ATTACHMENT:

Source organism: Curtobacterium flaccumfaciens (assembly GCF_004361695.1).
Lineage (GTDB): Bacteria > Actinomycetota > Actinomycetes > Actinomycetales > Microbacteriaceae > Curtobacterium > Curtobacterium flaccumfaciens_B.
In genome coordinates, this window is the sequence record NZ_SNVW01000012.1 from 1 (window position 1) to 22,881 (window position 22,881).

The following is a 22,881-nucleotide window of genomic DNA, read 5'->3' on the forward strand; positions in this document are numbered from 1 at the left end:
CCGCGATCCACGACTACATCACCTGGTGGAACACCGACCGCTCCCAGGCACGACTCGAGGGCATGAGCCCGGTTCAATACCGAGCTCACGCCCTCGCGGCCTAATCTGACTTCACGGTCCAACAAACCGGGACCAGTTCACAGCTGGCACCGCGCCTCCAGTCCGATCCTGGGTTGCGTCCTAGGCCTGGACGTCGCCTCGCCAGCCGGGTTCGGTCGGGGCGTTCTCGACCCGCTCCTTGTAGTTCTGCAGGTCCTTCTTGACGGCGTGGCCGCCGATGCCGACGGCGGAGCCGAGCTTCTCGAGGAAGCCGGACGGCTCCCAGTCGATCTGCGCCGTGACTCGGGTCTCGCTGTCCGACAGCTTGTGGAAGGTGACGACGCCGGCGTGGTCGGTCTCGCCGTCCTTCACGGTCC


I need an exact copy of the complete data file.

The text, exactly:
Source organism: Curtobacterium flaccumfaciens (assembly GCF_004361695.1).
Lineage (GTDB): Bacteria > Actinomycetota > Actinomycetes > Actinomycetales > Microbacteriaceae > Curtobacterium > Curtobacterium flaccumfaciens_B.
In genome coordinates, this window is the sequence record NZ_SNVW01000012.1 from 1 (window position 1) to 22,881 (window position 22,881).

The following is a 22,881-nucleotide window of genomic DNA, read 5'->3' on the forward strand; positions in this document are numbered from 1 at the left end:
CCGCGATCCACGACTACATCACCTGGTGGAACACCGACCGCTCCCAGGCACGACTCGAGGGCATGAGCCCGGTTCAATACCGAGCTCACGCCCTCGCGGCCTAATCTGACTTCACGGTCCAACAAACCGGGACCAGTTCACAGCTGGCACCGCGCCTCCAGTCCGATCCTGGGTTGCGTCCTAGGCCTGGACGTCGCCTCGCCAGCCGGGTTCGGTCGGGGCGTTCTCGACCCGCTCCTTGTAGTTCTGCAGGTCCTTCTTGACGGCGTGGCCGCCGATGCCGACGGCGGAGCCGAGCTTCTCGAGGAAGCCGGACGGCTCCCAGTCGATCTGCGCCGTGACTCGGGTCTCGCTGTCCGACAGCTTGTGGAAGGTGACGACGCCGGCGTGGTCGGTCTCGCCGTCCTTCACGGTCC